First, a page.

Total CE Credit Hours: 17
Course Info URL: http://www.ce-credit.com/courses/4040
About the Course:
This book investigates violence from a biological perspective, drawing from a wide range of animal and human research. Dr. Niehoff argues that genes, mature brain chemistry, and environment all interact to determine the likelihood of violence. The book covers biological factors, such as neuroanatomy, brain chemistry, hormones, and genetics, and various clinical conditions, including psychosis, personality disorders, drug addiction, premenstrual tension, attention deficit-hyperactivity disorder,-and posttraumatic stress disorder. The book concludes with a discussion of new therapeutic strategies that can help society deal with violent individuals with alternatives to incarceration.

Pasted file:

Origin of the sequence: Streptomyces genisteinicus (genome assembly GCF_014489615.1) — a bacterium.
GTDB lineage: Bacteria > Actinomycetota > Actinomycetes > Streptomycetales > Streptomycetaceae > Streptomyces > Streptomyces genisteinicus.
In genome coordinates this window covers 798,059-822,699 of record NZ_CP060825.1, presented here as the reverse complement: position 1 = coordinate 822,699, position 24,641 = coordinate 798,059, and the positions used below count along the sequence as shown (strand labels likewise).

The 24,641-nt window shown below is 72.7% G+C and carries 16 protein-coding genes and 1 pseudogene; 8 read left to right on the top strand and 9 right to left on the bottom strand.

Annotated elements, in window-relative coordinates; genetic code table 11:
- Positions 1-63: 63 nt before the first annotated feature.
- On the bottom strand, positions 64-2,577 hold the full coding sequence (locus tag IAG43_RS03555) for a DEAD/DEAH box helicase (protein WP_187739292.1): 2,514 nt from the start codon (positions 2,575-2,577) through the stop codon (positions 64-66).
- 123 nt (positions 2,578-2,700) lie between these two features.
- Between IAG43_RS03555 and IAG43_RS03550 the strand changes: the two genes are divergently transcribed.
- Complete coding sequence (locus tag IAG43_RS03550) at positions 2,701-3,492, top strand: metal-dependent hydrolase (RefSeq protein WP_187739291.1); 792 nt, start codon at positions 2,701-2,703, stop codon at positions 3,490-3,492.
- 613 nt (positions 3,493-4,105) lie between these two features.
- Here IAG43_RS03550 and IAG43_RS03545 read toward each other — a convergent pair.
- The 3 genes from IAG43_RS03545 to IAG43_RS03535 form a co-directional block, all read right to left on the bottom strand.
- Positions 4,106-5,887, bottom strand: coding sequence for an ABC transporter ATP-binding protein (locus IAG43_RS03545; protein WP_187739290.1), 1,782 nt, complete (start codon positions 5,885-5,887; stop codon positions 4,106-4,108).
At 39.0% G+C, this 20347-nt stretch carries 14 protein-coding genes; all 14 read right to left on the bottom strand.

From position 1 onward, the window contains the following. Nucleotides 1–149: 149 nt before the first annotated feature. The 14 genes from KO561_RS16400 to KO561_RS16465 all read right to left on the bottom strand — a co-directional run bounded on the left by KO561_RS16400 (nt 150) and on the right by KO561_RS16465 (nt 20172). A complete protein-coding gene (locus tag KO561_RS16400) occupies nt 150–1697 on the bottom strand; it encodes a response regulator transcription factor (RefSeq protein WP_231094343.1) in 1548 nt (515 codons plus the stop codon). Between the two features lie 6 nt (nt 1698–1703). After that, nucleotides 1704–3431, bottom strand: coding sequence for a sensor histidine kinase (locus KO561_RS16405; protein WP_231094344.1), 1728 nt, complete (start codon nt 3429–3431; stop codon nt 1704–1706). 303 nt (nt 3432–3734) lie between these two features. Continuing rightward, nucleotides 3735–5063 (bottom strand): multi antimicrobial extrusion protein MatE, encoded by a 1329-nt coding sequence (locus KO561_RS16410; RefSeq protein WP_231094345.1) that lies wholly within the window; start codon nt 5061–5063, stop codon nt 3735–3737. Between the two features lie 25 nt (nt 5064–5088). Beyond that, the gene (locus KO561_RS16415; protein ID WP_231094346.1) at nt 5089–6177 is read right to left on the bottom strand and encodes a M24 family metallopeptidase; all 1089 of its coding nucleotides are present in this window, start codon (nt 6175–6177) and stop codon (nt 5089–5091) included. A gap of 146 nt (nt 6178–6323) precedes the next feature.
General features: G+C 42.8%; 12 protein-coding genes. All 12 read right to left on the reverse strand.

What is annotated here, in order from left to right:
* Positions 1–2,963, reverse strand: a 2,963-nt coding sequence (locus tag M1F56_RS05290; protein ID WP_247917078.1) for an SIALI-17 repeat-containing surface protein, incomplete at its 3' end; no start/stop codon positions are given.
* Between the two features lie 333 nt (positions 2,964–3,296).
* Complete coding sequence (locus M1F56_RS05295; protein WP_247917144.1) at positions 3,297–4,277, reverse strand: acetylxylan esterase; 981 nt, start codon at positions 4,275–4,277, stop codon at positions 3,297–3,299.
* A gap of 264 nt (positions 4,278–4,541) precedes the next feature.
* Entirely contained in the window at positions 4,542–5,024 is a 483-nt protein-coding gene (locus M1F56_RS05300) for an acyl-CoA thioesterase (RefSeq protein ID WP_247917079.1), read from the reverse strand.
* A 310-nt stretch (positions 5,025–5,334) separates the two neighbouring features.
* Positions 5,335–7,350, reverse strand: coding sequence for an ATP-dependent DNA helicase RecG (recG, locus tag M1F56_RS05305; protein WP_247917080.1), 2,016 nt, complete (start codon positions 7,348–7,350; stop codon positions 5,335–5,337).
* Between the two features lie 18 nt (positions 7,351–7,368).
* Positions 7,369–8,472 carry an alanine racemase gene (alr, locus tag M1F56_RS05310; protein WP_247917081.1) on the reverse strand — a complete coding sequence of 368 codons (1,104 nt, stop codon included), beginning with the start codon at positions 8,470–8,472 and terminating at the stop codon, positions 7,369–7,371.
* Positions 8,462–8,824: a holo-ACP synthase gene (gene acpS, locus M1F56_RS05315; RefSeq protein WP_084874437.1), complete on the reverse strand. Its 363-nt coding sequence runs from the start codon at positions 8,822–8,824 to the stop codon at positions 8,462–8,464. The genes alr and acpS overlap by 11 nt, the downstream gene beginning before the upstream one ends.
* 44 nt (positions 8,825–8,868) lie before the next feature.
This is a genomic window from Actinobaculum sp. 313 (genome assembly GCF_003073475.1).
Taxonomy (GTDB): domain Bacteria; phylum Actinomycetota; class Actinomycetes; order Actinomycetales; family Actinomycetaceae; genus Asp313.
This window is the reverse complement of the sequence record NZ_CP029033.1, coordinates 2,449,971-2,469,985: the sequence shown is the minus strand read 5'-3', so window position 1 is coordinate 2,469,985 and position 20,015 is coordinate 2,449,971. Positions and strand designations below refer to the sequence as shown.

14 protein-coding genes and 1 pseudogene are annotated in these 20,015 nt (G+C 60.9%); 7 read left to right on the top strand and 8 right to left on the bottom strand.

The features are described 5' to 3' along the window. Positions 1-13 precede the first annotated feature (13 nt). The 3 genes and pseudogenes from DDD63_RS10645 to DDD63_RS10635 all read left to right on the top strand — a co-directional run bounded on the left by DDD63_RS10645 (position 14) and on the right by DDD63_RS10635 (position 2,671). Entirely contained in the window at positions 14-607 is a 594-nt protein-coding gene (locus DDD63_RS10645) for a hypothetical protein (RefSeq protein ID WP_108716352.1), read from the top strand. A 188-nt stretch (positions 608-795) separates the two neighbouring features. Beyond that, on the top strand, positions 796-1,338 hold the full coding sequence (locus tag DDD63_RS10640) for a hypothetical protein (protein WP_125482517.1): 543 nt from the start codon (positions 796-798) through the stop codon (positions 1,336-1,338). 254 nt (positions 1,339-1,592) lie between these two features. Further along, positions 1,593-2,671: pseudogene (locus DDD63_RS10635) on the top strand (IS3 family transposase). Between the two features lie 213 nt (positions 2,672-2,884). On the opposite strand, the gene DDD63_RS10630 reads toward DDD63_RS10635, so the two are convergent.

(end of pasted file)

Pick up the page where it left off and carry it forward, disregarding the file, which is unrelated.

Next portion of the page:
Niehoff, Debra, Ph.D.
About the Author:
Debra Niehoff, Ph.D., first became interested in the neurobiology of emotional behavior as an undergraduate assistant to Klaus Miczek, a well-known authority on animal aggression. She received her doctoral degree from the Johns Hopkins University Medical School. She has worked as a research neuroscientist in both academic and industrial settings, where she has studied regional differences in brain chemistry and function. In 1987, she founded Biotext, a biomedical communications and consulting company located in New Hope, Pennsylvania.
to describe major animal research on the biology of aggression
to identify the major neuroanatomical pathways that have been implicated in violence
to discuss the interaction of genes, biochemistry, and the environment
to understand the biology that underlies various clinical conditions that are associated with violent behavior
to explain how biological research has led to workable alternatives to incarceration for the treatment of violent offenders
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